Black mothers are significantly more likely to die from “pregnancy-related causes” than white, Hispanic, and Asian women, according to a recent report by Newsday. Citing an analysis of data provided by the New York State Department of Health, the report states specifically that Black mothers are “four to five” more times likely to die of such causes, with experts attributing the disparity to “conscious and unconscious bias among health care providers.”
A new federal lawsuit alleges that New York “failed to provide children on Medicaid with the mental health care they are entitled to by law,” according to a recent report co-published by The City and ProPublica. Filed last week, the lawsuit, representing “hundreds of thousands” of children eligible for Medicaid, alleges that this failure resulted in the unnecessary suffering of children who wound up in “hospitals and residential treatment programs” to receive services they should have been able to receive at home. Continue reading
Experts have expressed concerns that pressure injuries, also known as bedsores, have risen with the spike in hospitalizations during the Covid-19 pandemic. As such, according to a new report in USA Today, “hospitals are putting extra focus” on preventing bedsores, which more than 2.5 million people suffer from each year, according to a the National Pressure Injury Advisory Panel estimate, and which kill more than 60,000 people annually.
Pressure injuries involve “localized damage to the skin or underlying soft tissue,” the report states. They often occur over “a bony area or from a medical device,” when the area experiences either “intense” or sustained pressure, or both. A pressure injury may simply involve a light abrasion of the skin, or an open wound. Continue reading
A new study published in the Journal of General Internal Medicine finds that the springtime transition to Daylight Savings Time may result in an increase in medical errors made by healthcare orders. The study was published in August 2020 by a group of authors including Branu Prakash Kolla of the Department of Psychiatry and Psychology at the Mayo Clinic; Brandon J. Coombes of the Division of Bioinformatics at the Mayo Clinic; Timothy I. Morgenthaler of the Center for Sleep Medicine at the Mayo Clinic; and Meghna P. Mansukhani of the Center for Sleep Medicine at the Mayo Clinic.
According to the Journal of General Internal Medicine, the observational study’s objective was to examine “the change in reported patient safety-related incidents (SRIs), in the week following the transition into and out of DST over a period of 8 years.” It specifically observed incidents at “A US-based large healthcare organization” with locations in various states around the country. It measured “Voluntarily reported SRIs that occurred 7 days prior to and following the spring and fall time changes for years 2010–2017,” and separately identified incidents that were likely to have resulted from human error. Changes in SRI numbers “from the week before and after the time change (either spring or fall) were modeled using a negative binomial mixed model with a random effect to correct for non-independent observations in consecutive weeks.” Continue reading
Last month New York Governor Andrew Cuomo signed a bill placing restrictions on the medical malpractice immunity he granted New York hospitals and nursing home facilities at the height of the Covid-19 pandemic, according to a report by Newsday.
The bill, signed in August, gave hospitals and nursing homes immunity in malpractice claims involving Covid-19, whereas a March executive order and April law granted them immunity from “all but the most egregious cases over gross negligence or criminal acts.”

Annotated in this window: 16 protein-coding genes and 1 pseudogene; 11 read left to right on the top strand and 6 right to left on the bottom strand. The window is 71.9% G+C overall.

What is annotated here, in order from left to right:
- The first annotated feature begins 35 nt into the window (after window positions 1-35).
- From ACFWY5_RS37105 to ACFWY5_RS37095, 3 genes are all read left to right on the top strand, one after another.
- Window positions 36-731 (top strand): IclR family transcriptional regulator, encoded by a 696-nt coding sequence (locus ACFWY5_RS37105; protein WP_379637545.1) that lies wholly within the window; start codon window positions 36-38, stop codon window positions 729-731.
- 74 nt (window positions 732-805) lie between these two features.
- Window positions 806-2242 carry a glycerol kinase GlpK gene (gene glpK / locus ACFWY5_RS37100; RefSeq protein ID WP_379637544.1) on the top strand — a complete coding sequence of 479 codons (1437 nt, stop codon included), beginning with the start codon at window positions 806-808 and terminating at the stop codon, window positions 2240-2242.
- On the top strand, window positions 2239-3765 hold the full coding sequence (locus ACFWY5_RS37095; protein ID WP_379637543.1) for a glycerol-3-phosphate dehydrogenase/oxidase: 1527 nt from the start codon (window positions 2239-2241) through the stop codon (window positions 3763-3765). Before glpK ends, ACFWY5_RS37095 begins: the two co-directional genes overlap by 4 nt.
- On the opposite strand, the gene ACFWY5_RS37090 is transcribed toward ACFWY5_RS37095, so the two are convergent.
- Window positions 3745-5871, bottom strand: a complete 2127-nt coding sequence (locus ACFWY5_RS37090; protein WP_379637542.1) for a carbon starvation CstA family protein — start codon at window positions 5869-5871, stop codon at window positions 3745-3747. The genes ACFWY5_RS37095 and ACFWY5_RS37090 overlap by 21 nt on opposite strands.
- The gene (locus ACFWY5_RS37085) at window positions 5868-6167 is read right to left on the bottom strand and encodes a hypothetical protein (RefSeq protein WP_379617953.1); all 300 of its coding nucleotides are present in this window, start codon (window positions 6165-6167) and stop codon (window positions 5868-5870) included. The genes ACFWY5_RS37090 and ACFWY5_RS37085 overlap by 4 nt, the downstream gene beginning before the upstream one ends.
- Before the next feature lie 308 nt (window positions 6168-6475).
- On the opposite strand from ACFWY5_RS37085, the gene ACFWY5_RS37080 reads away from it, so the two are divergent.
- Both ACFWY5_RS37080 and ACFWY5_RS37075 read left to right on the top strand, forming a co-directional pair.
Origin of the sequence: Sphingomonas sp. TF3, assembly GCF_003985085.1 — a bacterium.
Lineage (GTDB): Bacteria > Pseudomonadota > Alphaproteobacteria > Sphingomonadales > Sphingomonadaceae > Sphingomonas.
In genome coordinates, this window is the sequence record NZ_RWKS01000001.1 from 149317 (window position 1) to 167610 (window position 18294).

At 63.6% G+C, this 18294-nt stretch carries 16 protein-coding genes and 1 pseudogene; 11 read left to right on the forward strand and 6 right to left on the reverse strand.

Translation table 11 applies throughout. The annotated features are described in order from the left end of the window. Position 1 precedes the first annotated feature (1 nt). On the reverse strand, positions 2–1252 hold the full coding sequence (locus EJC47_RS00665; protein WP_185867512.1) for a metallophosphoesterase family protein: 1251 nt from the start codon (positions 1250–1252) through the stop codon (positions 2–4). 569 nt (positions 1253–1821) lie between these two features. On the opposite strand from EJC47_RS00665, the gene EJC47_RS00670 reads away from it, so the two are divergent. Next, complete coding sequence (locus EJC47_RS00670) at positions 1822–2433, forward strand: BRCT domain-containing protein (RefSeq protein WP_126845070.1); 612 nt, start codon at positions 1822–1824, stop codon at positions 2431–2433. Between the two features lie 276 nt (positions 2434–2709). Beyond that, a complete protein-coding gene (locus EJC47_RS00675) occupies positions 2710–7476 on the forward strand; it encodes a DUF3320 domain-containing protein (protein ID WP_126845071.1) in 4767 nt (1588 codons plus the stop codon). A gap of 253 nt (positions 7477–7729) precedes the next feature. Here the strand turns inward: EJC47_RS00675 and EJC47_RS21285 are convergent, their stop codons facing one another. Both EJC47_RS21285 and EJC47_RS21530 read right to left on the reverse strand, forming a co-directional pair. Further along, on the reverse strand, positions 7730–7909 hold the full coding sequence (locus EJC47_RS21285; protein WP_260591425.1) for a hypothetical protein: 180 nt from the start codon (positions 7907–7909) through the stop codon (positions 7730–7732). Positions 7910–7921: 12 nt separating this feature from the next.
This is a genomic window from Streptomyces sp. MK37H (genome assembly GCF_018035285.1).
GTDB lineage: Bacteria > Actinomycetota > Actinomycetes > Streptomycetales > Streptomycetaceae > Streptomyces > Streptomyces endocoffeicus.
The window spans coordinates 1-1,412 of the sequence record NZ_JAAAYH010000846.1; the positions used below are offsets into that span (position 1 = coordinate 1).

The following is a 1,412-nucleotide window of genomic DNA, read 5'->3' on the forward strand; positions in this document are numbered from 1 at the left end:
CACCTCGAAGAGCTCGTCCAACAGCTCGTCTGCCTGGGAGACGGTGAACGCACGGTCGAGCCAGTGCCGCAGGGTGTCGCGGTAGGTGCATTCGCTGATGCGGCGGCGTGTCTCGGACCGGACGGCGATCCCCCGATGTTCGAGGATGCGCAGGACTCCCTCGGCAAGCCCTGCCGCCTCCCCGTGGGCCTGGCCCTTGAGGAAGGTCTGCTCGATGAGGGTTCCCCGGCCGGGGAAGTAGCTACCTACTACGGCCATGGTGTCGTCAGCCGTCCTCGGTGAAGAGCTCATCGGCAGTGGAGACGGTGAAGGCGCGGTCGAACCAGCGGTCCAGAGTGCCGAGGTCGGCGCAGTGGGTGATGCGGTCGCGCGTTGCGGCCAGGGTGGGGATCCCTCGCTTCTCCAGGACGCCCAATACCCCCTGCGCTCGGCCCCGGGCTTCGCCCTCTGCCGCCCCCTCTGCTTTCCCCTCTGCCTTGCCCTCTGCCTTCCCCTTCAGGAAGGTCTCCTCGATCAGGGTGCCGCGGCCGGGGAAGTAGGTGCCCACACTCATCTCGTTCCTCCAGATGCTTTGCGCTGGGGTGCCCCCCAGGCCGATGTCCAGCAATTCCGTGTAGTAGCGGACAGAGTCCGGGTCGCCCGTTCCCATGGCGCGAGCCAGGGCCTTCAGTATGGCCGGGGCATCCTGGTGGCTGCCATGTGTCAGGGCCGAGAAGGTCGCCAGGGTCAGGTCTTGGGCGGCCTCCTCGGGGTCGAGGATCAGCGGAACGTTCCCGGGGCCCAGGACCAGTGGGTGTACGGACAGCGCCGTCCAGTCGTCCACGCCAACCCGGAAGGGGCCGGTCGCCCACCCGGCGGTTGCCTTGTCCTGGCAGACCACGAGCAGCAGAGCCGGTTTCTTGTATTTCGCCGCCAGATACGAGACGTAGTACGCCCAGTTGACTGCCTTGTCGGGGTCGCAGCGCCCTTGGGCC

According to Newsday, the new immunity legislation followed lobbying by the Trial Lawyers Association, a group representing plaintiffs’ attorneys who represent alleged victims of medical malpractice. The TLA argued that the broader immunity legislation gave hospitals too much protection while failing to help less powerful victims of malpractice. Per a July Newsday report, “The defense lawyers’ group said Cuomo had silenced the voice of ‘the most vulnerable New Yorkers — Latinx workers, Black moms-to-be and the elderly — who are victims of medical mistakes, negligence and substandard care.’” In response, the Greater New York Hospital Association, which represents hospitals, said “the bill would harm health care facilities in the event of a resurgence of COVID-19, which could impact treatment of non-COVID cases.”
A recent study found that 81 of the top 100 companies in America have clauses in their customer agreements that force legal claims to air their legal grievances in arbitration – and typically only after signing a non-disclosure agreement and waiving their right to appeal. In May 2019, JPMorgan Chase joined the consumer-unfriendly trend when it informed all of its credit card customers that they could no longer sue the company in court. The bank previously mandated arbitration for its bank account and insurance customers. Imre Szalai, a professor of social justice at Loyola University, said the move by JPMorgan Chase is part of a larger trend denying consumers the right to litigate their legal claims in court. “The ability to access the courthouse is disappearing for American consumers, Szalai said, citing his own research on the subject of mandatory arbitration clauses.
Mandatory arbitration clauses are often included in the “Terms of Service” that many consumers blindly sign when signing up with a company. This can harm the consumer because arbitration severely limits the rights of consumers. Typically, arbitration allows more limited evidence to be presented, can cap the amount of damages a person is awarded, and usually requires both parties to sign non-disclosure agreements and give up their right to appeal any decision. Therefore, companies with mandatory arbitration clauses benefit from not only having their legal matters resolved quicker but they can also avoid any public relations fiasco by keeping customer’s complaints quiet.